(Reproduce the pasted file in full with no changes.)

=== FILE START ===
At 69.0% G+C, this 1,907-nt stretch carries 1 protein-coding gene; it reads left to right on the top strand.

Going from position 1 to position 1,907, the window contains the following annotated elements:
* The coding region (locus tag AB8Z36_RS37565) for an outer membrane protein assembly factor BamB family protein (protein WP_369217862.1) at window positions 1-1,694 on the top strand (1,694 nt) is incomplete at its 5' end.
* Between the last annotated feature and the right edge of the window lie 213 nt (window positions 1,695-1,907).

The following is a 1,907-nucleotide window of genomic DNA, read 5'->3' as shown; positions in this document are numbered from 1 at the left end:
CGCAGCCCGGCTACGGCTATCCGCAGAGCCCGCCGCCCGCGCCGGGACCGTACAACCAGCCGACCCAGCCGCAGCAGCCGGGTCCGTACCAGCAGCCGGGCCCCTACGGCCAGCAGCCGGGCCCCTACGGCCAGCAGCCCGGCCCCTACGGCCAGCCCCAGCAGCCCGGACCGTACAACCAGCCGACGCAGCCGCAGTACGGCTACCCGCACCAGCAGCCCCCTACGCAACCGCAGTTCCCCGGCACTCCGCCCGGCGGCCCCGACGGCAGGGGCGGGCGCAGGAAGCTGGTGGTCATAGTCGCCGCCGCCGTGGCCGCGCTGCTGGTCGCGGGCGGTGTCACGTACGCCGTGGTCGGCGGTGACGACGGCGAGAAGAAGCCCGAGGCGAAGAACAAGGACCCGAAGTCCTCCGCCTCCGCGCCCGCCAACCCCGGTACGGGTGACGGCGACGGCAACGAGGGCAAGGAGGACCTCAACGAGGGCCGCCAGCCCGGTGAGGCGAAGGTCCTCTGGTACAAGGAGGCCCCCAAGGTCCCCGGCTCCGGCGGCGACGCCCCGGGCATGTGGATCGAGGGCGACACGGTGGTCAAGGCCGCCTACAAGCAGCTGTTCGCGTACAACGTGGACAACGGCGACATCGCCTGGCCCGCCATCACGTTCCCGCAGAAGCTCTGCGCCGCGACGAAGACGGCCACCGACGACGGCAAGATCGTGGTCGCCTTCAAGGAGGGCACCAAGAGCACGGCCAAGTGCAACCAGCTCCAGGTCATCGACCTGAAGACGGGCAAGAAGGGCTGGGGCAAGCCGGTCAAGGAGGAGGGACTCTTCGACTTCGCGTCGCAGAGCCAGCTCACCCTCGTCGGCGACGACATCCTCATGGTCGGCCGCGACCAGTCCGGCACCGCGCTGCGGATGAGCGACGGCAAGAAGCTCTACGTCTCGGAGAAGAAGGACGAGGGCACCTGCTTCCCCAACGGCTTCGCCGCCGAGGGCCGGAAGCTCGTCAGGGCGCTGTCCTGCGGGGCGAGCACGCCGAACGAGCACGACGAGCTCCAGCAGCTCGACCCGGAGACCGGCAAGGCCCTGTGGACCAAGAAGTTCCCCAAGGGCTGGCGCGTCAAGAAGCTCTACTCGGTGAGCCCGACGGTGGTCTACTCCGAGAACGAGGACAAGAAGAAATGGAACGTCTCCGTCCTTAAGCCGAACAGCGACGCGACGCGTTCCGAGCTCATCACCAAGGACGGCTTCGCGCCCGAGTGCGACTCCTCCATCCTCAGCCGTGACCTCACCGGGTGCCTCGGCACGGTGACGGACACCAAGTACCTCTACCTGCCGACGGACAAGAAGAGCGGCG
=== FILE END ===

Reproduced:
At 69.0% G+C, this 1,907-nt stretch carries 1 protein-coding gene; it reads left to right on the top strand.

Going from position 1 to position 1,907, the window contains the following annotated elements:
* The coding region (locus tag AB8Z36_RS37565) for an outer membrane protein assembly factor BamB family protein (protein WP_369217862.1) at window positions 1-1,694 on the top strand (1,694 nt) is incomplete at its 5' end.
* Between the last annotated feature and the right edge of the window lie 213 nt (window positions 1,695-1,907).

The following is a 1,907-nucleotide window of genomic DNA, read 5'->3' as shown; positions in this document are numbered from 1 at the left end:
CGCAGCCCGGCTACGGCTATCCGCAGAGCCCGCCGCCCGCGCCGGGACCGTACAACCAGCCGACCCAGCCGCAGCAGCCGGGTCCGTACCAGCAGCCGGGCCCCTACGGCCAGCAGCCGGGCCCCTACGGCCAGCAGCCCGGCCCCTACGGCCAGCCCCAGCAGCCCGGACCGTACAACCAGCCGACGCAGCCGCAGTACGGCTACCCGCACCAGCAGCCCCCTACGCAACCGCAGTTCCCCGGCACTCCGCCCGGCGGCCCCGACGGCAGGGGCGGGCGCAGGAAGCTGGTGGTCATAGTCGCCGCCGCCGTGGCCGCGCTGCTGGTCGCGGGCGGTGTCACGTACGCCGTGGTCGGCGGTGACGACGGCGAGAAGAAGCCCGAGGCGAAGAACAAGGACCCGAAGTCCTCCGCCTCCGCGCCCGCCAACCCCGGTACGGGTGACGGCGACGGCAACGAGGGCAAGGAGGACCTCAACGAGGGCCGCCAGCCCGGTGAGGCGAAGGTCCTCTGGTACAAGGAGGCCCCCAAGGTCCCCGGCTCCGGCGGCGACGCCCCGGGCATGTGGATCGAGGGCGACACGGTGGTCAAGGCCGCCTACAAGCAGCTGTTCGCGTACAACGTGGACAACGGCGACATCGCCTGGCCCGCCATCACGTTCCCGCAGAAGCTCTGCGCCGCGACGAAGACGGCCACCGACGACGGCAAGATCGTGGTCGCCTTCAAGGAGGGCACCAAGAGCACGGCCAAGTGCAACCAGCTCCAGGTCATCGACCTGAAGACGGGCAAGAAGGGCTGGGGCAAGCCGGTCAAGGAGGAGGGACTCTTCGACTTCGCGTCGCAGAGCCAGCTCACCCTCGTCGGCGACGACATCCTCATGGTCGGCCGCGACCAGTCCGGCACCGCGCTGCGGATGAGCGACGGCAAGAAGCTCTACGTCTCGGAGAAGAAGGACGAGGGCACCTGCTTCCCCAACGGCTTCGCCGCCGAGGGCCGGAAGCTCGTCAGGGCGCTGTCCTGCGGGGCGAGCACGCCGAACGAGCACGACGAGCTCCAGCAGCTCGACCCGGAGACCGGCAAGGCCCTGTGGACCAAGAAGTTCCCCAAGGGCTGGCGCGTCAAGAAGCTCTACTCGGTGAGCCCGACGGTGGTCTACTCCGAGAACGAGGACAAGAAGAAATGGAACGTCTCCGTCCTTAAGCCGAACAGCGACGCGACGCGTTCCGAGCTCATCACCAAGGACGGCTTCGCGCCCGAGTGCGACTCCTCCATCCTCAGCCGTGACCTCACCGGGTGCCTCGGCACGGTGACGGACACCAAGTACCTCTACCTGCCGACGGACAAGAAGAGCGGCG